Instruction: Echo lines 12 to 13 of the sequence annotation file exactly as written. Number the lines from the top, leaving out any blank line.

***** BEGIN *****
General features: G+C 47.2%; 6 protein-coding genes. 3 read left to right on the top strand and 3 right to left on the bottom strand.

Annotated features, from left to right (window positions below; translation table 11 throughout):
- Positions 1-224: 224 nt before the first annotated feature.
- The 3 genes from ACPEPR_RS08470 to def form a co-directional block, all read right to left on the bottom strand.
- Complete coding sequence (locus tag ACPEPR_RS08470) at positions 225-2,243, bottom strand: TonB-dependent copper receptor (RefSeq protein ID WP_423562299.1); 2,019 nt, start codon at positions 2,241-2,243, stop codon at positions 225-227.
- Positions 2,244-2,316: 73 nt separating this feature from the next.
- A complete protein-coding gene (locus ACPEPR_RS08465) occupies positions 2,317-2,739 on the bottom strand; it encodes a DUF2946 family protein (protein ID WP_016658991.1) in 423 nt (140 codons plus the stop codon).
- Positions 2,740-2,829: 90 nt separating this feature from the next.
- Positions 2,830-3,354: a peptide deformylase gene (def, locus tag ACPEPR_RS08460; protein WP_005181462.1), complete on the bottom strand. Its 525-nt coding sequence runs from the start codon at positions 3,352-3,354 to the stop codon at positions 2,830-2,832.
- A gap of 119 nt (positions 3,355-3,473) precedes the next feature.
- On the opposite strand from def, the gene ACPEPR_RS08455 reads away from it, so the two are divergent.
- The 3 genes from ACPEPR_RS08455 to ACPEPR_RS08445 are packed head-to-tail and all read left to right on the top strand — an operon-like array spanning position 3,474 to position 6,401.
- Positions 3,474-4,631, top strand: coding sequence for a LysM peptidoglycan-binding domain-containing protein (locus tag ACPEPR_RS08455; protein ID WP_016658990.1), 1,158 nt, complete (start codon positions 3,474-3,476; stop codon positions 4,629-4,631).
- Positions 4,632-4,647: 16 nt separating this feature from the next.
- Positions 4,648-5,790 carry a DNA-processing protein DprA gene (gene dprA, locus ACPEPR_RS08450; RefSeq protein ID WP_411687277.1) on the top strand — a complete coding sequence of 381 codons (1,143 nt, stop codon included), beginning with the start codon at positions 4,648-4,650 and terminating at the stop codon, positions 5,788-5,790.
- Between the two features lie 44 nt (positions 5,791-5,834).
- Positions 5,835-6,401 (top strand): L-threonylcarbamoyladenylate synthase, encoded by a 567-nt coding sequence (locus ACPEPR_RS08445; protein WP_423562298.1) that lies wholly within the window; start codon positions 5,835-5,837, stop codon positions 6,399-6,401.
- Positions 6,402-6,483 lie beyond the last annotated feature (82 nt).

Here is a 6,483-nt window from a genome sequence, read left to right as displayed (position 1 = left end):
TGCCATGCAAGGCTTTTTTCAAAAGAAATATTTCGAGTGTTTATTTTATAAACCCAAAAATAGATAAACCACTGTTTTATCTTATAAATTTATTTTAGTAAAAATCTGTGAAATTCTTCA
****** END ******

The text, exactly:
- The 3 genes from ACPEPR_RS08455 to ACPEPR_RS08445 are packed head-to-tail and all read left to right on the top strand — an operon-like array spanning position 3,474 to position 6,401.
- Positions 3,474-4,631, top strand: coding sequence for a LysM peptidoglycan-binding domain-containing protein (locus tag ACPEPR_RS08455; protein ID WP_016658990.1), 1,158 nt, complete (start codon positions 3,474-3,476; stop codon positions 4,629-4,631).